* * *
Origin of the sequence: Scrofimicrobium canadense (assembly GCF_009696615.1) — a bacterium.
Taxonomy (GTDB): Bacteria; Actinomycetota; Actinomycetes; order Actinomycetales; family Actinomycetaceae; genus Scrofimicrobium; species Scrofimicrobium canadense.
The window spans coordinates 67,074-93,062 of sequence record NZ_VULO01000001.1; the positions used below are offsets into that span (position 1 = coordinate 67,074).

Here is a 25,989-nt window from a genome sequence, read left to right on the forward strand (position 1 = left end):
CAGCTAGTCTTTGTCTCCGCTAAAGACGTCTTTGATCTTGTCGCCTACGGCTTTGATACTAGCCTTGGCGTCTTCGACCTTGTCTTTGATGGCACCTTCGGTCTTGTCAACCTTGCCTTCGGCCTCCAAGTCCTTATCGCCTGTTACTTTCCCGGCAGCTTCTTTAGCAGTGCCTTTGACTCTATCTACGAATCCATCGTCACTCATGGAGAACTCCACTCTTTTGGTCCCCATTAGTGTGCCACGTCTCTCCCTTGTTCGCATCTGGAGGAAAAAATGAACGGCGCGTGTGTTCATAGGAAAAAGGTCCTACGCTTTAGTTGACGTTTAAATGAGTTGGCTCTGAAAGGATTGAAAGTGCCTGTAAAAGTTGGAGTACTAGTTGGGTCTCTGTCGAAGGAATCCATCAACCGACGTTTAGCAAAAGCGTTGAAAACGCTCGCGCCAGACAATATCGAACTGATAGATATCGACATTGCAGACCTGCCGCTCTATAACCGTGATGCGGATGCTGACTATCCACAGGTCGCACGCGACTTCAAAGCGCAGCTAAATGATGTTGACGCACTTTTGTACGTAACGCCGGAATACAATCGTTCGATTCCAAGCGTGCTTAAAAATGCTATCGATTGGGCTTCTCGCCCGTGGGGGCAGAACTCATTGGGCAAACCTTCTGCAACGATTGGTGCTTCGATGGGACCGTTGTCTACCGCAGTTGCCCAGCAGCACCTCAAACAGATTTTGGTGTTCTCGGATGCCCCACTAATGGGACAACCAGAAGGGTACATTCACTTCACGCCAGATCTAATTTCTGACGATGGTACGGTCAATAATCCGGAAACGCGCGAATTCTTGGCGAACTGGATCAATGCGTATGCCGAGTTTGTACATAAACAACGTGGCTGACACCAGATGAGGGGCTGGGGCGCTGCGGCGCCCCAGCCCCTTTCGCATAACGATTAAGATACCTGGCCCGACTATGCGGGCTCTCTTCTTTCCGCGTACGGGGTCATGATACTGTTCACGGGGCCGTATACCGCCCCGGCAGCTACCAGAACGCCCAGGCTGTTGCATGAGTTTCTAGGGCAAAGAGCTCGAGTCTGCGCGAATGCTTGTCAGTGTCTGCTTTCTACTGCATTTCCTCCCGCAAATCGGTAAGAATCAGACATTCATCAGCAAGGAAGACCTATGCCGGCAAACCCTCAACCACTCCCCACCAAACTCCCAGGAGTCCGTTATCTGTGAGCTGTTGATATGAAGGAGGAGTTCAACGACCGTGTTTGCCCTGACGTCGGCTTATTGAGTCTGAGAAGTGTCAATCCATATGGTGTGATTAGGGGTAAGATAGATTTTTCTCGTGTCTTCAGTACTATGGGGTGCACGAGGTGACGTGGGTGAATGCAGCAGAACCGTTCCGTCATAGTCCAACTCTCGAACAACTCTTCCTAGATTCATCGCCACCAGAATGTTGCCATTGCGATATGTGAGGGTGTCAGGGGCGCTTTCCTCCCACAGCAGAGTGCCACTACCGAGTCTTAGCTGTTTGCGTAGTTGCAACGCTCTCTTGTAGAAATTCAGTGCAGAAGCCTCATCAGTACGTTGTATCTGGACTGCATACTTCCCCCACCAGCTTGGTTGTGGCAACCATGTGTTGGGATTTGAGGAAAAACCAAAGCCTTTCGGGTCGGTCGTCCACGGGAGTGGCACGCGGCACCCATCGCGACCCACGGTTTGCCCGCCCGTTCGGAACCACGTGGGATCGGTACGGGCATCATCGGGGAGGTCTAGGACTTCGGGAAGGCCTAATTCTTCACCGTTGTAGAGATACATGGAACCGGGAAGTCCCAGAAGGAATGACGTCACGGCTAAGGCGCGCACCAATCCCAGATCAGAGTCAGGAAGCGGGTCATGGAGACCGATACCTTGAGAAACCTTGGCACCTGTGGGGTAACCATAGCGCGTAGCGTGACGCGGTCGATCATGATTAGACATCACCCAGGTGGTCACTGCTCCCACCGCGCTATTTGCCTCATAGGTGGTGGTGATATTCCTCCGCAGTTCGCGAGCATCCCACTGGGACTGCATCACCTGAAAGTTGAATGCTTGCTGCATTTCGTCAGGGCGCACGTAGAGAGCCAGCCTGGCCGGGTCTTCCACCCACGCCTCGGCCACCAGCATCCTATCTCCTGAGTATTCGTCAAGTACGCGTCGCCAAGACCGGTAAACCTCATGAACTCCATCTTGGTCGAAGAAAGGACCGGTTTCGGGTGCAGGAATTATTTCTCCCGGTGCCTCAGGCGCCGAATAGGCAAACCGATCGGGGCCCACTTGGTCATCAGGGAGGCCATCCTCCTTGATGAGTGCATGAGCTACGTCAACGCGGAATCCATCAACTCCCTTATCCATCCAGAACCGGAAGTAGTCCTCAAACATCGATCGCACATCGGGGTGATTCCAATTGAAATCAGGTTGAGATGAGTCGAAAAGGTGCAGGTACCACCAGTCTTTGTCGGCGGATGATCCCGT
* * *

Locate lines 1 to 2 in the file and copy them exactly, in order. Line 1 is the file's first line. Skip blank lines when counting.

Origin of the sequence: Scrofimicrobium canadense (assembly GCF_009696615.1) — a bacterium.
Taxonomy (GTDB): Bacteria; Actinomycetota; Actinomycetes; order Actinomycetales; family Actinomycetaceae; genus Scrofimicrobium; species Scrofimicrobium canadense.